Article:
Aaron Rodgers: Winning the MVP is important to me


There’s no “I” in “team,” but there’s an “M” and apparently there should be a “V” and a “P”.

Earlier this week, Packers quarterback Aaron Rodgers admitted that he wants to once again win the ultimate individual award in the ultimate team sport.

“It’s not why you play the game,” Rodgers said Wednesday, via the Associated Press. “You play the game to dominate, to compete and to win rings. But anyone who says those things aren’t on their mind or not important to them is not the type of competitor that I am. That stuff is important to me, and I do relish the opportunity to be in the mix. It means I’m playing well and our team is in good position, as well.”

It’s good that Rodgers, the overwhelming betting favorite for MVP, opted for candor. But it’s possible if not likely those who say that awards like MVP aren’t on their mind or aren’t important to them are driven not by a lesser competitive fire but by a desire to not be perceived as thinking an individual award is meaningful in a team sport.

For Rodgers, an MVP would be No. 3 for him. Only Peyton Manning, Brett Favre, and Tom Brady have won it three times.

“So not many guys have done it,” Rodgers said. “Being a part of history is pretty special. It’s the other, personal part of it, where just proving to myself again the level that I can play at, a couple years where although I felt like I played well, the results didn’t always line up with how I felt like I was playing. So it’s nice to have everything line up the way it has this year and be very efficient throwing the football, to take care of the ball the way I take care of it.”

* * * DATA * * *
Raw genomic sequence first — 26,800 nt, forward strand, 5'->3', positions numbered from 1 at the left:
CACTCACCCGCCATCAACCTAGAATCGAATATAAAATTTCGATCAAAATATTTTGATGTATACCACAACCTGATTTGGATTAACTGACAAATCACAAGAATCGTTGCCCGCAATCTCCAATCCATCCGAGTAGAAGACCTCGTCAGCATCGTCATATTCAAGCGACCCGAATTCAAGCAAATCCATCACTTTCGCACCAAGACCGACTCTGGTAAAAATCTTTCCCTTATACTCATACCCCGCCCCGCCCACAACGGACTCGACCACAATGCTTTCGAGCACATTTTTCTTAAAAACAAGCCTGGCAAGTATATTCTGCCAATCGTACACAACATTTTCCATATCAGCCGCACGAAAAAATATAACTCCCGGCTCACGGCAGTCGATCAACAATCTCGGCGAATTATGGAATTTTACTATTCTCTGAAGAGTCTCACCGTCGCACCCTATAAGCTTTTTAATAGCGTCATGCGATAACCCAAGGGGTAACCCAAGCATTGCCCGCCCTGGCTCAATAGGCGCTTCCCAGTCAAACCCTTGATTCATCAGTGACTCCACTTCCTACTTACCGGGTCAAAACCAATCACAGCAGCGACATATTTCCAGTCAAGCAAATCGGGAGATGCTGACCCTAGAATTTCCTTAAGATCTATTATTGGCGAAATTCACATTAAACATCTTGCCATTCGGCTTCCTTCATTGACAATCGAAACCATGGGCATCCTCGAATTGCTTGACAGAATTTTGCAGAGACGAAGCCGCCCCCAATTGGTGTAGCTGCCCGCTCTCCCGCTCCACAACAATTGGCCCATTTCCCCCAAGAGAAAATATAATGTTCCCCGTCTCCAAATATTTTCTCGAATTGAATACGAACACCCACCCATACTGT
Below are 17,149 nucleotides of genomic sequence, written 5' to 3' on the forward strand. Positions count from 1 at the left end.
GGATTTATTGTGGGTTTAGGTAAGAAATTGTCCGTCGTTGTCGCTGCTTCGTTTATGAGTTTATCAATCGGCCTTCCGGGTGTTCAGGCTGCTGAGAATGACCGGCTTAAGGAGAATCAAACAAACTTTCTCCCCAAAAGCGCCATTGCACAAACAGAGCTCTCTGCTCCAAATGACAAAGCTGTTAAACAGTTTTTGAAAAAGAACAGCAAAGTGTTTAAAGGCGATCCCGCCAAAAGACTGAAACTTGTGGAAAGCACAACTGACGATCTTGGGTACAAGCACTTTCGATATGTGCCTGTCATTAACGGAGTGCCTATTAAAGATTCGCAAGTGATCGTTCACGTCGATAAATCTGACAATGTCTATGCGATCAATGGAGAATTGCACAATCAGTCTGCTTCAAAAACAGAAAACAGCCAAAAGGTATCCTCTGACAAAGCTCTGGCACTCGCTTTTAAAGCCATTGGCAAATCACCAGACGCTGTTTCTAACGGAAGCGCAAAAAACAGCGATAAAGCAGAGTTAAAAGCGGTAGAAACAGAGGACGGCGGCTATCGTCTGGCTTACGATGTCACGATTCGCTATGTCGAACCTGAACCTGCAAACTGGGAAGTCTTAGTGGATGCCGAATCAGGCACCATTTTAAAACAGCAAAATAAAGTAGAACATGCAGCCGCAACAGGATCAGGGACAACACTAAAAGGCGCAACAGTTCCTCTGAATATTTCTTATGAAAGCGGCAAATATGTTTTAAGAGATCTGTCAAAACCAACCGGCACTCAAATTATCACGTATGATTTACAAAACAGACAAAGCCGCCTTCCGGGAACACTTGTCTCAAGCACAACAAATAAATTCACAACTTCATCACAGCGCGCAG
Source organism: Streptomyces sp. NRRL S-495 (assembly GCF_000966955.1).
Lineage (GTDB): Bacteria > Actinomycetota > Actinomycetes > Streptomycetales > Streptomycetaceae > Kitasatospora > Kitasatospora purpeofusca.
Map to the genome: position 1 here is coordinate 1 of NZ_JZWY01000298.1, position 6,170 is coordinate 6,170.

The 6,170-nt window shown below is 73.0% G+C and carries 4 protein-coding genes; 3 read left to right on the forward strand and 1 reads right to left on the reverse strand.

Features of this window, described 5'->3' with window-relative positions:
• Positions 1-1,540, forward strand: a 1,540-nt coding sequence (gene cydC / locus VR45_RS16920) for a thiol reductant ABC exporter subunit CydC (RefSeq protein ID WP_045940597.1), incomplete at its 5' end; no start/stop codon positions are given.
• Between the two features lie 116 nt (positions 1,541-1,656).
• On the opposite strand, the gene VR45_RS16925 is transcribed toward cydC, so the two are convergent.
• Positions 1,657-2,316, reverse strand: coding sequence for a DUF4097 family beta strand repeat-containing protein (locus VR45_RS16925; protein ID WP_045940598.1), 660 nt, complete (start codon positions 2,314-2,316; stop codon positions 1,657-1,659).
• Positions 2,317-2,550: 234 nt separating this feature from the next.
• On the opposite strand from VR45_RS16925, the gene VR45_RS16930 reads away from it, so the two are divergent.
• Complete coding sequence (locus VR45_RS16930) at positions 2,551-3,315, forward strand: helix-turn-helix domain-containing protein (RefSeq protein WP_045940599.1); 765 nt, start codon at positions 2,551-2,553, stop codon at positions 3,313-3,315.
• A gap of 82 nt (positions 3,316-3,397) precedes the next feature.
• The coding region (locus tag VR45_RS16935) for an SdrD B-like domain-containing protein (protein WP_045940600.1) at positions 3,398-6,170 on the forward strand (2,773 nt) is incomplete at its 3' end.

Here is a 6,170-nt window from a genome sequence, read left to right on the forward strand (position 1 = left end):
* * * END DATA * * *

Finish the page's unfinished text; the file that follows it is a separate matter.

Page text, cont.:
He’s right. But the overriding goal should have nothing to do with anything that happens in the regular season and everything that happens in the postseason. Not since 1999 has the regular-season MVP won the Super Bowl. If Rodgers doesn’t follow his third MVP season with his second Super Bowl win, his career will continue to be perceived as being less successful than it could or should have been.

Simms and I discussed the subject on Thursday’s PFT Live, and we had plenty more to say than the stuff I said with typed words above.

24 responses to “Aaron Rodgers: Winning the MVP is important to me

  1. There is an “I” in WINNING.
    In fact there are 2 of them 🙂

    But losing David Bakhtiari will hurt a lot.

    I hope it’s a good playoffs.

  2. You keep being you Aaron, I wouldn’t want it any other way. The biggest difference among all the NFCN teams and their expectations for success is still Aaron Charles Rodgers. Nothing has changed, including the whining from trolling haters.

    Good luck with that.

  3. It’s is a team sport. MVP awards leads to division and animosity amongst teammates. Let another team have it Aaron.

  4. I play tennis with a good friend, and he’s the most competitive person I’ve ever known. He simply refuses to lose. He’s not always successful but he’s always trying. He and Rodgers are that “type of competitor.” You want a great athlete of that mindset to lead your team, especially at the most important position. His teammates know what he wants and they’ll do whatever they can to help him achieve whatever he wants. They want the same thing, and there’s nothing wrong with winning. The trolling haters all turn into choirboys when their team is eliminated earlier than they hoped, wished, and prayed. “He’s too selfish. I’d never respect a guy like that.”